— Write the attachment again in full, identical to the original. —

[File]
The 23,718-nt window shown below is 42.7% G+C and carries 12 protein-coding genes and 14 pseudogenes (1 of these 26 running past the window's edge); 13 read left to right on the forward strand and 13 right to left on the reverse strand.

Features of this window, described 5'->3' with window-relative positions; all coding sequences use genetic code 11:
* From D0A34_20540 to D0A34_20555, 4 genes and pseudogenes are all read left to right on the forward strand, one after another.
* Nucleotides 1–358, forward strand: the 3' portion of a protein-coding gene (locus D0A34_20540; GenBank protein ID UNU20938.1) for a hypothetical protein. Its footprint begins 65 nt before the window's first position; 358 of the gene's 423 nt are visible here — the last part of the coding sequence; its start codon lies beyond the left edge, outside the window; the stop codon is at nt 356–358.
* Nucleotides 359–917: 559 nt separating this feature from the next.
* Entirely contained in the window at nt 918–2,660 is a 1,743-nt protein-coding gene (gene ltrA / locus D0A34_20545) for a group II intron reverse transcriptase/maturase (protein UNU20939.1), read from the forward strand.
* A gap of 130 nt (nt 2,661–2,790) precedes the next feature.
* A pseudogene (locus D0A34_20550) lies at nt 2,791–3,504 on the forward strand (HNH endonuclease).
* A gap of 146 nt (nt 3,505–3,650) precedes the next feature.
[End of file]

The 23,718-nt window shown below is 42.7% G+C and carries 12 protein-coding genes and 14 pseudogenes (1 of these 26 running past the window's edge); 13 read left to right on the forward strand and 13 right to left on the reverse strand.

Features of this window, described 5'->3' with window-relative positions; all coding sequences use genetic code 11:
* From D0A34_20540 to D0A34_20555, 4 genes and pseudogenes are all read left to right on the forward strand, one after another.
* Nucleotides 1–358, forward strand: the 3' portion of a protein-coding gene (locus D0A34_20540; GenBank protein ID UNU20938.1) for a hypothetical protein. Its footprint begins 65 nt before the window's first position; 358 of the gene's 423 nt are visible here — the last part of the coding sequence; its start codon lies beyond the left edge, outside the window; the stop codon is at nt 356–358.
* Nucleotides 359–917: 559 nt separating this feature from the next.
* Entirely contained in the window at nt 918–2,660 is a 1,743-nt protein-coding gene (gene ltrA / locus D0A34_20545) for a group II intron reverse transcriptase/maturase (protein UNU20939.1), read from the forward strand.
* A gap of 130 nt (nt 2,661–2,790) precedes the next feature.
* A pseudogene (locus D0A34_20550) lies at nt 2,791–3,504 on the forward strand (HNH endonuclease).
* A gap of 146 nt (nt 3,505–3,650) precedes the next feature.